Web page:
September 16, 2023

The true role of AI in logistics


By Bart De Muynck
The views expressed here are solely those of the author and do not necessarily represent the views of FreightWaves or its affiliates.

You can hardly read an article these days without coming across the term “AI,” or “artificial intelligence.”

Many folks will challenge the true value of AI and whether it is just more hype. At the same time, AI has already saved human lives by applying it in the medical analysis of kidney disease. 

So, let’s dive into the topic to figure out if there exists a real role for AI in the logistics industry.

The industry has been undergoing a profound transformation these past few years, driven by industry disruptions and the rise of cutting-edge technologies. AI’s ability to process vast amounts of data, to make intelligent decisions and to predict outcomes has made it an increasingly important tool in the logistics sector.

The integration of AI and robotics has led to significant advancements in warehouse automation. AI-powered robots can efficiently sort, pick, pack and organize inventory, speeding up the order fulfillment process. The intelligence is truly “artificial” where warehouse workers can be replaced by robots for many of the tasks performed. Additionally, AI-driven sensors, cameras and radio frequency identification tags enable real-time tracking and monitoring of inventory, allowing for better inventory management and reduced losses. This creates an abundance of new, real-time data in the warehouse that can be used for predictive analytics and improved controls of the warehouse processes.

The automation of warehouses is especially important at a time when there is a shortage of warehouse workers, the threat of union strikes as well as an ever-increasing cost of human labor. And so, the need to apply this AI in combination with robotics is no longer an opportunity but rather a necessity.

In transportation, the story is a little different. The human remains at the center of the transportation process.

But many folks are wondering if AI — specifically ChatGPT — will take over their jobs. I personally refer to AI as “augmented intelligence” when it comes to transportation. AI does not replace but rather helps humans to be more efficient, handle more volume, do their jobs faster and have better quality outcomes. And at the end of the day, people will like their jobs better, which helps companies with recruitment and retention that are vital in today’s “war for talent.” Companies should apply AI to assist transportation personnel in their daily operations.

Some of the main applications of AI in transportation are in optimization of trucking fleets with vendors like Optym, in yard automation platforms like EAIGLE, in visibility platforms like project44 (inventory in motion) and Mojix (inventory at rest), in risk management platforms like Everstream Analytics, or freight spend analytics solutions offered by Intelligent Audit.

The ever-growing amounts of data being collected on these logistics platforms make them a prime candidate to use AI. AI is being used to improve data quality, generate synthetic data through generative AI when real data is not available and provide valuable insights through predictions or forecasts. One of the most significant contributions of AI in logistics is its powerful application in predictive analytics fueled by explosive growth in data.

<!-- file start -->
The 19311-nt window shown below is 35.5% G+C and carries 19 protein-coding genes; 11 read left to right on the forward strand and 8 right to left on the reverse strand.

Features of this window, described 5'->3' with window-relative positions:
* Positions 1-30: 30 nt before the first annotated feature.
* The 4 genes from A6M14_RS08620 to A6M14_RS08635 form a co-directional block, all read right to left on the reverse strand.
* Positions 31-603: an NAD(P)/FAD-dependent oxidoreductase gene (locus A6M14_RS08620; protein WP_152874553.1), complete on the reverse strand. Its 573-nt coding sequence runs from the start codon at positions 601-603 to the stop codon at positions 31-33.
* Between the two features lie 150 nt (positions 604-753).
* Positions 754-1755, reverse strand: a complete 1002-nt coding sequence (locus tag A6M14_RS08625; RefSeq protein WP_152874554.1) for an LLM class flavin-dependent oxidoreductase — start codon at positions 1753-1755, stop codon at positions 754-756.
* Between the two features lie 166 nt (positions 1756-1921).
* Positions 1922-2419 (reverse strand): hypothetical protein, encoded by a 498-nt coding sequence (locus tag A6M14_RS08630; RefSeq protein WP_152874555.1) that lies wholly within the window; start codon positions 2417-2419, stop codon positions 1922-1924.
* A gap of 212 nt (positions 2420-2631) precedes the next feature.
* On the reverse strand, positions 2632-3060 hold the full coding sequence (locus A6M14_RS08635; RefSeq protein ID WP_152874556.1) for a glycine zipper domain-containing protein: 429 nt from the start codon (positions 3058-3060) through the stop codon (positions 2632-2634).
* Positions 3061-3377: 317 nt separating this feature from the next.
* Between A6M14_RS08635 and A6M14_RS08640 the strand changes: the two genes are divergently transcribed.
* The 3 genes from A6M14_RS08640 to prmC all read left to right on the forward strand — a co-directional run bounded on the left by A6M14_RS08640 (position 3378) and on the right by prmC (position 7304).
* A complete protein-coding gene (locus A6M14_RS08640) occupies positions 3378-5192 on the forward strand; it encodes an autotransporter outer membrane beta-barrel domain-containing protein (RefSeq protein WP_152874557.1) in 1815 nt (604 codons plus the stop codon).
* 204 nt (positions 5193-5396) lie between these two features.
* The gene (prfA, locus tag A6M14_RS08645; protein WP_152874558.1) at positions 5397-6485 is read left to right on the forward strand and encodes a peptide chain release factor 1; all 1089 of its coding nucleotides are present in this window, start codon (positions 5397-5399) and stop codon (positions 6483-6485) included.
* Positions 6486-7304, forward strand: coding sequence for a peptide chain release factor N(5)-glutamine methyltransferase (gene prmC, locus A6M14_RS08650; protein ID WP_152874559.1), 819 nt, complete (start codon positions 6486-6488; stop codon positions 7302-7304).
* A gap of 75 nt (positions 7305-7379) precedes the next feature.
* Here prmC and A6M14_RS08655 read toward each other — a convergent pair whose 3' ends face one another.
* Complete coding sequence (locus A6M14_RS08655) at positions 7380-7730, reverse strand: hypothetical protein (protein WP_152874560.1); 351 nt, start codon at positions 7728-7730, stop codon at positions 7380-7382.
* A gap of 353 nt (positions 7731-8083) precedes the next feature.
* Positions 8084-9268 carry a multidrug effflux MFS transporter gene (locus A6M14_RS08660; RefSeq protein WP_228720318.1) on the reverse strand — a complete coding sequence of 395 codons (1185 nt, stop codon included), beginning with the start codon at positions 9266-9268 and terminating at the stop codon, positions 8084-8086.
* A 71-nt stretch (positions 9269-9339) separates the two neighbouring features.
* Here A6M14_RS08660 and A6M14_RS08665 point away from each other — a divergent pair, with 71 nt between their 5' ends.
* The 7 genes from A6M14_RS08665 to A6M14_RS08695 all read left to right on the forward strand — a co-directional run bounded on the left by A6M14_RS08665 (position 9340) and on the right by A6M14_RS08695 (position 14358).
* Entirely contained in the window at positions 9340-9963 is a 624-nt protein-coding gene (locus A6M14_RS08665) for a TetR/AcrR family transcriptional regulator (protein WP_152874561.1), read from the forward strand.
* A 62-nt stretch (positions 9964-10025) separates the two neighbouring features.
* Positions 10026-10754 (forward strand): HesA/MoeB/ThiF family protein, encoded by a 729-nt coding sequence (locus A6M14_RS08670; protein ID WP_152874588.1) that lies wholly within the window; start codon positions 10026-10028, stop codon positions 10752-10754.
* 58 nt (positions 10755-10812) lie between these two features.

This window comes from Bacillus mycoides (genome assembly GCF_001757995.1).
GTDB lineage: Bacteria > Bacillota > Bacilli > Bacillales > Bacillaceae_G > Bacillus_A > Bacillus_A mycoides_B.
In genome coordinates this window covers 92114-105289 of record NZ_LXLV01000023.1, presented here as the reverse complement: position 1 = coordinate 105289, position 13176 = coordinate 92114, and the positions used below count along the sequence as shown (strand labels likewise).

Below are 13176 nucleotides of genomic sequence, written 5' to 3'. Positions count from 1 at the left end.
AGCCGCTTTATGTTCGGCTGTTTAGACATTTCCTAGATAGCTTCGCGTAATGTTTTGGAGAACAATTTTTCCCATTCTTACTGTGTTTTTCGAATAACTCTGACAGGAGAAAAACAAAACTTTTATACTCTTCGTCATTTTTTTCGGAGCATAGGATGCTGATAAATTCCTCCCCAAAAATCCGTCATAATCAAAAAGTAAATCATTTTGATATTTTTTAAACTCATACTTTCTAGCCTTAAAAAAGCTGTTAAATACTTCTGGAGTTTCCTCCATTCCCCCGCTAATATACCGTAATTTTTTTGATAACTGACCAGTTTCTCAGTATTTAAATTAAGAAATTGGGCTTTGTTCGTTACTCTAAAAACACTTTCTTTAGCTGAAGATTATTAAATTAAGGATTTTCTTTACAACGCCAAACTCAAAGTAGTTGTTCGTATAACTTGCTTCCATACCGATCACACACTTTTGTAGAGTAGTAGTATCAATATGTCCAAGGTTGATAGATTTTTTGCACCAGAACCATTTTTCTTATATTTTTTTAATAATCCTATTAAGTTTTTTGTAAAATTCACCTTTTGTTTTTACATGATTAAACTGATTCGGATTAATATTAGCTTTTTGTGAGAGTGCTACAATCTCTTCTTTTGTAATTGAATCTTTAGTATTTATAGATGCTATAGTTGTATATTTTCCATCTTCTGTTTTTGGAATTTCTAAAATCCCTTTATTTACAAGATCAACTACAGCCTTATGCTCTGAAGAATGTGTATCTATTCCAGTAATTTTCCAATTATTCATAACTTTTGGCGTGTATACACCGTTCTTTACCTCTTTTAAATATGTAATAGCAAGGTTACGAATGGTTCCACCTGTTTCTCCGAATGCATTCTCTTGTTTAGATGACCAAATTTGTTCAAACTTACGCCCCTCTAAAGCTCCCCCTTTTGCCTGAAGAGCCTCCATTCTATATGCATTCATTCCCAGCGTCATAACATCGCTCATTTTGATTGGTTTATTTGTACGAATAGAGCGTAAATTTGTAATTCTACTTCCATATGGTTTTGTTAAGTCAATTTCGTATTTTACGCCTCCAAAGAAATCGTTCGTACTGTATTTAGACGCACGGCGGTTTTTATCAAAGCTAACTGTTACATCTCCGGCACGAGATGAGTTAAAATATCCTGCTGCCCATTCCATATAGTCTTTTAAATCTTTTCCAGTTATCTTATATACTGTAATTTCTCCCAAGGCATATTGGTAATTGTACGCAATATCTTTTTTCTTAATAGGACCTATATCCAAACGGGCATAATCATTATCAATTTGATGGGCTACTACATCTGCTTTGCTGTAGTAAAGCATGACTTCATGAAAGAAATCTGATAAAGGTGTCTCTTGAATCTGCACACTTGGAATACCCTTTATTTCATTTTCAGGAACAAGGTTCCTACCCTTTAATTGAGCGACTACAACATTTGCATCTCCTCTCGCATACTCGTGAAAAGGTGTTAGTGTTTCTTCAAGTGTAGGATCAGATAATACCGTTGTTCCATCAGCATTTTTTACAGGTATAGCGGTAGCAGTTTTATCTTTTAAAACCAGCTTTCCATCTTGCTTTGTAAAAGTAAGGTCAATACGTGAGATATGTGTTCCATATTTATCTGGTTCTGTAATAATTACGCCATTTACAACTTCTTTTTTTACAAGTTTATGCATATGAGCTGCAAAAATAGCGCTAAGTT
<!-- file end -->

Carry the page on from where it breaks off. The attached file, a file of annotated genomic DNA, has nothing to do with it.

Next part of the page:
By 2025, 181 zettabytes of data will be created, which is the equivalent of 200 billion iPhone 14s.

Combined with exponentially increasing computing power, larger models capable of doing more complex tasks can be created. These predictive analytics will continue to evolve into prescriptive analytics and will ultimately lead to the automation of larger parts of workflows.

But the question remains: Are companies ready to fully utilize AI? 

Although technology has made huge leaps in recent years, technology alone cannot fix the problems in logistics. Digital transformation requires three critical ingredients: the right digital talent, adjusted business models and processes, and the right mix of technology.

Most companies currently do not have the level of digital maturity, the right talent or the mindset to take full advantage of what AI has to offer. Companies need to change their behaviors from looking in the rearview mirror to what has happened and start looking forward to using real-time and predictive insights. They need to trust the data that allows them these insights on which they can make instantaneous decisions and then execute them.

Only then will real change happen and can digital transformation be achieved.

Look for more articles from me every Friday on

About the author

Bart De Muynck is an industry thought leader with over 30 years of supply chain and logistics experience. He has worked for major international companies, including EY, GE Capital, Penske Logistics and PepsiCo, as well as several tech companies. He also spent eight years as a vice president of research at Gartner and, most recently, served as chief industry officer at project44. He is a member of the Forbes Technology Council and CSCMP’s Executive Inner Circle.


The second annual F3: Future of Freight Festival will be held in Chattanooga, “The Scenic City,” this November. F3 combines innovation and entertainment — featuring live demos, industry experts discussing freight market trends for 2024, afternoon networking events, and Grammy Award-winning musicians performing in the evenings amidst the cool Appalachian fall weather.

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